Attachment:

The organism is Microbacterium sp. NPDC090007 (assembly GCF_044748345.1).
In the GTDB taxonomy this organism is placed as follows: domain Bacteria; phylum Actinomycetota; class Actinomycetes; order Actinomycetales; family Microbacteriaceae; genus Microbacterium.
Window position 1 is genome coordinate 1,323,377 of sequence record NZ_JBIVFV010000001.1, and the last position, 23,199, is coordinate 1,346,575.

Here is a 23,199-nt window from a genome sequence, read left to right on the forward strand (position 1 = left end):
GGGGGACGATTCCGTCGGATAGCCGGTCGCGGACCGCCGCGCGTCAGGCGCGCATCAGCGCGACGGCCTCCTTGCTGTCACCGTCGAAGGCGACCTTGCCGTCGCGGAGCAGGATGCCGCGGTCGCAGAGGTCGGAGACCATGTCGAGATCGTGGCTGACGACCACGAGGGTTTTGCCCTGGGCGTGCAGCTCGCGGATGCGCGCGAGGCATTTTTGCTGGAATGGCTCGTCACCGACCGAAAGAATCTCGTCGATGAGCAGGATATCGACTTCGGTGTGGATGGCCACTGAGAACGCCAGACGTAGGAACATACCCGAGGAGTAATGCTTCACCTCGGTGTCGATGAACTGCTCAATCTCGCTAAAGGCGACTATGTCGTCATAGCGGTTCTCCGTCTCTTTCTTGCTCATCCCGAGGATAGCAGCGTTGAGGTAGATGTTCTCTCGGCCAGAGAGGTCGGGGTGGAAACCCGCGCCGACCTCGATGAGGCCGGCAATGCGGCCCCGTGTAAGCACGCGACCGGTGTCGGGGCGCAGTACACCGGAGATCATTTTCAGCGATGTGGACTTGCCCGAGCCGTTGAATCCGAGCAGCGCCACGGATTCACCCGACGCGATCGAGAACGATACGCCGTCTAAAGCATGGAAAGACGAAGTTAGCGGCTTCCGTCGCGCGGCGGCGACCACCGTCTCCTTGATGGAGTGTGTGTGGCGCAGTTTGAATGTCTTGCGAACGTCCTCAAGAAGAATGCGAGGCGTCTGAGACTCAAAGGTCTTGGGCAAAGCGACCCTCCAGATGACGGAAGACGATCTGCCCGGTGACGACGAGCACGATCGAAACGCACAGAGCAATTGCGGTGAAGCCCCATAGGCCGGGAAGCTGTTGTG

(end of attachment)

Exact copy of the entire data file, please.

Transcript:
The organism is Microbacterium sp. NPDC090007 (assembly GCF_044748345.1).
In the GTDB taxonomy this organism is placed as follows: domain Bacteria; phylum Actinomycetota; class Actinomycetes; order Actinomycetales; family Microbacteriaceae; genus Microbacterium.
Window position 1 is genome coordinate 1,323,377 of sequence record NZ_JBIVFV010000001.1, and the last position, 23,199, is coordinate 1,346,575.

Here is a 23,199-nt window from a genome sequence, read left to right on the forward strand (position 1 = left end):
GGGGGACGATTCCGTCGGATAGCCGGTCGCGGACCGCCGCGCGTCAGGCGCGCATCAGCGCGACGGCCTCCTTGCTGTCACCGTCGAAGGCGACCTTGCCGTCGCGGAGCAGGATGCCGCGGTCGCAGAGGTCGGAGACCATGTCGAGATCGTGGCTGACGACCACGAGGGTTTTGCCCTGGGCGTGCAGCTCGCGGATGCGCGCGAGGCATTTTTGCTGGAATGGCTCGTCACCGACCGAAAGAATCTCGTCGATGAGCAGGATATCGACTTCGGTGTGGATGGCCACTGAGAACGCCAGACGTAGGAACATACCCGAGGAGTAATGCTTCACCTCGGTGTCGATGAACTGCTCAATCTCGCTAAAGGCGACTATGTCGTCATAGCGGTTCTCCGTCTCTTTCTTGCTCATCCCGAGGATAGCAGCGTTGAGGTAGATGTTCTCTCGGCCAGAGAGGTCGGGGTGGAAACCCGCGCCGACCTCGATGAGGCCGGCAATGCGGCCCCGTGTAAGCACGCGACCGGTGTCGGGGCGCAGTACACCGGAGATCATTTTCAGCGATGTGGACTTGCCCGAGCCGTTGAATCCGAGCAGCGCCACGGATTCACCCGACGCGATCGAGAACGATACGCCGTCTAAAGCATGGAAAGACGAAGTTAGCGGCTTCCGTCGCGCGGCGGCGACCACCGTCTCCTTGATGGAGTGTGTGTGGCGCAGTTTGAATGTCTTGCGAACGTCCTCAAGAAGAATGCGAGGCGTCTGAGACTCAAAGGTCTTGGGCAAAGCGACCCTCCAGATGACGGAAGACGATCTGCCCGGTGACGACGAGCACGATCGAAACGCACAGAGCAATTGCGGTGAAGCCCCATAGGCCGGGAAGCTGTTGTG